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Identication, analysis and prediction of frequent hitters from high-throughput screening

Barozet, Amelie (2016) BINP31 20152
Degree Projects in Bioinformatics
Abstract
High-throughput screening is one of the most extensively used methods for the identification of molecules of interest during early stages of drug development projects. It is however subject to many artifacts due to various mechanisms. Aggregation and redox cycling are examples of mechanisms of unspecific inhibition that make a large number of compounds appear as active in several high throughput screens that target distinct proteins. Pursuing such compounds (called frequent hitters) is very likely to lead to a dead-end. Understanding the importance of unspecific mechanisms of inhibition as well as identifying the corresponding compounds may thus save drug researchers a lot of time and resources. In a first part, we report an analysis of... (More)
High-throughput screening is one of the most extensively used methods for the identification of molecules of interest during early stages of drug development projects. It is however subject to many artifacts due to various mechanisms. Aggregation and redox cycling are examples of mechanisms of unspecific inhibition that make a large number of compounds appear as active in several high throughput screens that target distinct proteins. Pursuing such compounds (called frequent hitters) is very likely to lead to a dead-end. Understanding the importance of unspecific mechanisms of inhibition as well as identifying the corresponding compounds may thus save drug researchers a lot of time and resources. In a first part, we report an analysis of the behavior of literature-reported aggregating compounds in recent internal high throughput screens. We show that aggregation is not a major issue in in-house screens at AstraZeneca. In a second part, we describe an in silico method that successfully identifies fragments which contribute to the redox cycling properties of compounds containing them. (Less)
Popular Abstract
Problematic compounds in high-throughput screening libraries


Drug development projects usually start with identifying a molecular target related to a disease and with finding an inhibitor, that is a compound which can prevent the action of that molecular target. Nowadays, the preferred way to look for inhibitors is high-throughput screening (HTS). This consists in measuring in an automated way the effects of individual compounds against a target. Such automation enables the testing of many compounds at a fast speed. Unfortunately, some compounds can alter the measurement and appear as having an effect when they do not, and some others can inhibit many targets in a non specific fashion. Such compounds are not interesting starting... (More)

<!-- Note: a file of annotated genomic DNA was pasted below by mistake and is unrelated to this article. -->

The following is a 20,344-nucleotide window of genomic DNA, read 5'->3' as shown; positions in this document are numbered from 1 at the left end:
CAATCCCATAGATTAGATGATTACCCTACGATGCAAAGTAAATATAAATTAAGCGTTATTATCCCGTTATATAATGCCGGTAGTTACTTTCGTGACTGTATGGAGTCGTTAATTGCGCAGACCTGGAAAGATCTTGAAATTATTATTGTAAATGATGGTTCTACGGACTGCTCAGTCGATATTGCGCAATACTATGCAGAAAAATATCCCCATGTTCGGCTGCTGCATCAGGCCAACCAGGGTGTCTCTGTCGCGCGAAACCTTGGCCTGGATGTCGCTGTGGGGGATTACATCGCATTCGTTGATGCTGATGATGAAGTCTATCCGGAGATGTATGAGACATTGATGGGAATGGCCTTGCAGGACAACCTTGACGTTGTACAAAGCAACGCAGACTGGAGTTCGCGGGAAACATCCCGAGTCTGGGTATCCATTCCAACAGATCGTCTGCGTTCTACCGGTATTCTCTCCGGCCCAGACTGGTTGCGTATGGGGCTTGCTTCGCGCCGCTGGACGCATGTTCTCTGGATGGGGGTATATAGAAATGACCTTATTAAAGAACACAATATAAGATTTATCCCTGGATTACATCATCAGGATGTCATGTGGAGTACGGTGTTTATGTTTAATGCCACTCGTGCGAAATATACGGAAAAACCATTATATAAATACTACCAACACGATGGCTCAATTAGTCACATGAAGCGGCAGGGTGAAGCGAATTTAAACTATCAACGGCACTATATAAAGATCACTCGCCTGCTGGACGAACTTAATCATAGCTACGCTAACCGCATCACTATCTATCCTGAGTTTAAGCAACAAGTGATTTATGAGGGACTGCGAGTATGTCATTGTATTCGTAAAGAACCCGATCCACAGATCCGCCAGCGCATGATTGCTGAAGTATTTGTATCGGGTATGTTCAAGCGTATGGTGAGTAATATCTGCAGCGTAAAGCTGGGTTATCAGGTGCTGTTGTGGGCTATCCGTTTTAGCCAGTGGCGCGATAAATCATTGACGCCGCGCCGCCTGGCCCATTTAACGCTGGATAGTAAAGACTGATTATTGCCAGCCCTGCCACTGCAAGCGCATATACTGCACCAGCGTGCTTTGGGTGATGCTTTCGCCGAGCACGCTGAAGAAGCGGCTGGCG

Problematic compounds in high-throughput screening libraries


Drug development projects usually start with identifying a molecular target related to a disease and with finding an inhibitor, that is a compound which can prevent the action of that molecular target. Nowadays, the preferred way to look for inhibitors is high-throughput screening (HTS). This consists in measuring in an automated way the effects of individual compounds against a target. Such automation enables the testing of many compounds at a fast speed. Unfortunately, some compounds can alter the measurement and appear as having an effect when they do not, and some others can inhibit many targets in a non specific fashion. Such compounds are not interesting starting points and it is important to be able to understand their effect and identify them. Aggregation and redox cycling are two mechanisms that lead to unspecific inhibition of the target. In this thesis we analyze the compounds that act through these mechanisms.